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Loukya Kanakamedala '17

“The Neuroprotective Effects of Curcumin in the 6-Hydroxydopamine Model of Parkinson’s Disease”

Major: Neuroscience-Cellular 
Hometown: Bethlehem, PA
Project Advisor: Dr. Cecilia Fox

Briefly describe your project.

My project seeks to understand how a compound known as curcumin can provide protection to dopamine neurons within rat models of Parkinson’s disease. Curcumin, a compound derived from turmeric, provides both antioxidant and anti-inflammatory properties in animal models of neurodegeneration. It displays these unique properties in treating a multitude of disorders ranging from brain cancer to Alzheimer’s disease to traumatic brain injury.

However, there is not much research focusing on the protective effects of curcumin in parkinsonian animal models. It is known that the activation of glial cells such as astrocytes or microglia, may result in the inflammation present in the parkinsonian brain, contributing to the destruction of dopamine neurons. However, at this time, there are no documented studies examining whether curcumin provides neuroprotection through its anti-inflammatory properties as a consequence of a diminished glial cell response in a rat parkinsonian model. Therefore, the study investigates this mechanism of protection through a behavioral and cellular analysis. 

Why did you decide to turn your idea into a SOAR project?

My project originates from the question I asked during my junior year regarding an intense literature review on the topic. I proposed the idea to my mentor and I was fortunately given the opportunity to carry it out and improve it through my SOAR project. 

How did your faculty advisor guide you through your research?

The best part about working with my faculty mentor was having the opportunity to collaborate with and learn from someone that shares my area of interest. In addition, the opportunity has allowed me to develop a strong relationship with my mentor that is based upon trust and support. Having such strong support and advice on my side has allowed me to grow not only as a student but as a researcher, as well. My mentor has brought a numerous amount of valuable insights in improving the basis of my study and guiding me through the various research techniques that are used. 

What has been your biggest obstacle so far?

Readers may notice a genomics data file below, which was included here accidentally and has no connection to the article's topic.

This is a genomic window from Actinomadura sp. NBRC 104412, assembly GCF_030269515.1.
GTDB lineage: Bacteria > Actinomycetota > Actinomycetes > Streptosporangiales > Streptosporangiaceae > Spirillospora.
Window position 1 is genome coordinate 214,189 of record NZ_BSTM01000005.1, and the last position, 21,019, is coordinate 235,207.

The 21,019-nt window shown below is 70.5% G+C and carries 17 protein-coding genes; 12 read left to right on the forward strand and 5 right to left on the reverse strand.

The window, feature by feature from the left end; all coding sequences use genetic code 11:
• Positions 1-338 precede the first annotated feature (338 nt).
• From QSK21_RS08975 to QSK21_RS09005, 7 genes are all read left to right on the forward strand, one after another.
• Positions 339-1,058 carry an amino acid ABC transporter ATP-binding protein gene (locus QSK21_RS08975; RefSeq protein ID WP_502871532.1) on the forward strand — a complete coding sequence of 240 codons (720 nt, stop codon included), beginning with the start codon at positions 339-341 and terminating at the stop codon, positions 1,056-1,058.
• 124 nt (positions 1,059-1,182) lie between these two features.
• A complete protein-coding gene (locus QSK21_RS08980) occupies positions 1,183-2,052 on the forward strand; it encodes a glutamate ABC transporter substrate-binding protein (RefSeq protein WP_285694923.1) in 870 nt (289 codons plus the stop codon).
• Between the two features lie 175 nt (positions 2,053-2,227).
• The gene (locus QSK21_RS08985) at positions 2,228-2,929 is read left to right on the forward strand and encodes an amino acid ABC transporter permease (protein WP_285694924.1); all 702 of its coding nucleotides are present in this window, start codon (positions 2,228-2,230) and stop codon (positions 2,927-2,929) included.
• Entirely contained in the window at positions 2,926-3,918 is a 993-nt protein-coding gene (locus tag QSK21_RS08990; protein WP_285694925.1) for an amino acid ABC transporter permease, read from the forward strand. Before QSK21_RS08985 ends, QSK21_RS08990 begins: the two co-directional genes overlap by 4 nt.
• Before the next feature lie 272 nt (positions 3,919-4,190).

So far, I have not encountered any major obstacles that have hindered or affected my progress within the study. However, if I am faced with an obstacle, I would not give up and I would proactively search for other options to face such a difficulty. I would speak with my advisor and together we would propose an idea that will allow us to move forward with the study.  

What has been your biggest takeaway from this experience?

My biggest takeaway from this experience is the vast amount of knowledge I had gained not only in the realm of neuroscience but also in performing research procedures. In addition, this experience has opened my eyes to the field of research and allowed me to develop a passion for contributing to the scientific community. 

What was the result of your project? 

My SOAR project focused on attaining the behavior data necessary within the study. The data collected has shown that curcumin is able to significantly preserve motor function in rats exposed to 6-hydroxydopamine. It is capable of providing protection to dopaminergic neurons when observing tasks that involve balance, locomotor function, and fine motor skills. Within each task, the group that was administered curcumin performed better than the control animals who received the vehicle, dimethyl sulfoxide. 

Will you expand on your research after this summer is over? If so, where would you like to see it go

I do plan to expand upon my research through my Honors Project that focuses on attaining cellular data to better understand the function of glial inhibition in protecting dopaminergic neurons. I would like to see my Honors project seek to answer the question about the mechanism of protection for curcumin through an immunohistological analysis for dopamine neurons, microglia, and astrocytes. 

In your own words, how do you feel about being awarded this opportunity? 

I am grateful to be awarded this opportunity in carrying out my own study as an undergraduate student. It is truly rewarding to work with such a dedicated mentor who always pushes me to be the best I can be. I feel that other students should take advantage of the SOAR program because it provides them with an eye-opening experience within an area they may have never considered before. With such great support from our professors, the opportunity to pursue a SOAR project allows each student to truly expand their knowledge and experience within the field of science.